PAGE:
She is a member of the school’s equity team and last year started a social justice book club with the staff.
The club’s 20-30 staff members read a book a month, addressing social justice topics like racism, LGBT+ issues, disabilities, and immigration and documentation status.
Heideman said the response was “incredible” and she quickly offered the book club to people at the school district’s central office.
“It’s cool that people at their own pace are reading them and having these conversations,” she said.
Heideman also volunteers with the girls’ empowerment nonprofit Girls on the Run and coordinated a celebration of diversity at school. She said people from many community organizations would come and talk with the students about their cultures, even bringing pre-COVID food, allowing the students to experience new sights, smells and sounds.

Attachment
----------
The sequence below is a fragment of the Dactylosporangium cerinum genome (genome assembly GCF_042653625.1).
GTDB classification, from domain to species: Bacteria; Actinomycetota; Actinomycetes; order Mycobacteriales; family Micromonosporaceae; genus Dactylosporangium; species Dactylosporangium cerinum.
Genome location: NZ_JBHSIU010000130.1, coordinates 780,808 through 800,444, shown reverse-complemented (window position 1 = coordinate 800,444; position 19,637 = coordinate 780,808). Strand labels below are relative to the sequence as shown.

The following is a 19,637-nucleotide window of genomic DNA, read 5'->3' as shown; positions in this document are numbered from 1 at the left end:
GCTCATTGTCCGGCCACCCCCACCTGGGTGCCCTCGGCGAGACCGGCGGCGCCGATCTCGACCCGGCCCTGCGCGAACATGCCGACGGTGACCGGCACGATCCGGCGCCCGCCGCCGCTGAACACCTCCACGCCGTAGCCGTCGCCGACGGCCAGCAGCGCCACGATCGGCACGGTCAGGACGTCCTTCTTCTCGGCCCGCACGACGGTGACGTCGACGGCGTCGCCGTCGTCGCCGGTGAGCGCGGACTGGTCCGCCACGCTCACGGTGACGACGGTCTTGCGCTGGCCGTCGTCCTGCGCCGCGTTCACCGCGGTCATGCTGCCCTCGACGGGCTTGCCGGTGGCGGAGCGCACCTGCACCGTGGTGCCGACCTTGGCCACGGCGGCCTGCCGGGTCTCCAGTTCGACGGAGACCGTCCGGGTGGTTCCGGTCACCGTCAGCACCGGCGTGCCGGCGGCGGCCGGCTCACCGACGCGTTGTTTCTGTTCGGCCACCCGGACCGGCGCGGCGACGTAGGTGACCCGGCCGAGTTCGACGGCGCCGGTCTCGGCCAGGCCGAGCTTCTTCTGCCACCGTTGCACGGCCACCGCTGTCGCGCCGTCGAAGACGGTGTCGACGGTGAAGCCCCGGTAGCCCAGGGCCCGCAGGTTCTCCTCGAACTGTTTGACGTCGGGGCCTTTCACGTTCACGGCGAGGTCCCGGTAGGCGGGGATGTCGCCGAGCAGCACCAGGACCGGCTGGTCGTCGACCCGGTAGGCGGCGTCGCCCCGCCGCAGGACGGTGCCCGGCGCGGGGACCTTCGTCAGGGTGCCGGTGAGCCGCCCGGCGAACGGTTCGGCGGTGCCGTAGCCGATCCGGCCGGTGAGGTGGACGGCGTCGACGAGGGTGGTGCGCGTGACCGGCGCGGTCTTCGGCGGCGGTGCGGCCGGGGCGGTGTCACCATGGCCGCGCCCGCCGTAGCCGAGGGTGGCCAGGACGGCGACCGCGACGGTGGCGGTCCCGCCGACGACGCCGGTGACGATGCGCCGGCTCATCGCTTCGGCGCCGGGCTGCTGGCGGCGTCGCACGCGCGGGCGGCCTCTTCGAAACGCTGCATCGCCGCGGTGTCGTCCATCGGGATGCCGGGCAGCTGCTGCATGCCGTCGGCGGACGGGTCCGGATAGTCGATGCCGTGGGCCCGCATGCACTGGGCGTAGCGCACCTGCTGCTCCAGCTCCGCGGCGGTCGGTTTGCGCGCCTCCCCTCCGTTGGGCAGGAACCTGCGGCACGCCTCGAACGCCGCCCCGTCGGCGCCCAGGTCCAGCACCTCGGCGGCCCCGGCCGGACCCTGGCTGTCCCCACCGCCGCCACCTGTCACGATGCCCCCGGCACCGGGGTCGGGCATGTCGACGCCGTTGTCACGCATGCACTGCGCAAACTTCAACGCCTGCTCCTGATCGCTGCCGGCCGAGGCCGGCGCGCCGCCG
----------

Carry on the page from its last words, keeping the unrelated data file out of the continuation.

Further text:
“I want them to understand that the culture isn’t outside of them either,” Heideman said. “We all have a culture. … We ask students to think about their culture and what it means.”
Now, Heideman wants to offer more consistent therapy to students in her school’s Empower program, for students who have difficulty regulating their emotions. Many of these children have suffered trauma of some kind.
Recently, the school and district have been able to offer group therapy support for these students, but Heideman hopes they can benefit from individual therapy and support.
“If we can give them that solid foundation, they can be more successful,” Heideman said.
Beyond that, she wants to assure each of the students at the school that she will give them love and support “no matter what.”
Heideman credited the rest of Carl Traeger’s staff as “incredible” and going above and beyond to help and support every student. But she also hopes her Teacher of the Year award can inspire others to become school counsellors.
“Not all schools have school counselors, and they do a lot,” Heideman said. “The more we can get out to work in the world, the better because the kids need these people.”
And those student letters are something Heideman said she will treasure forever.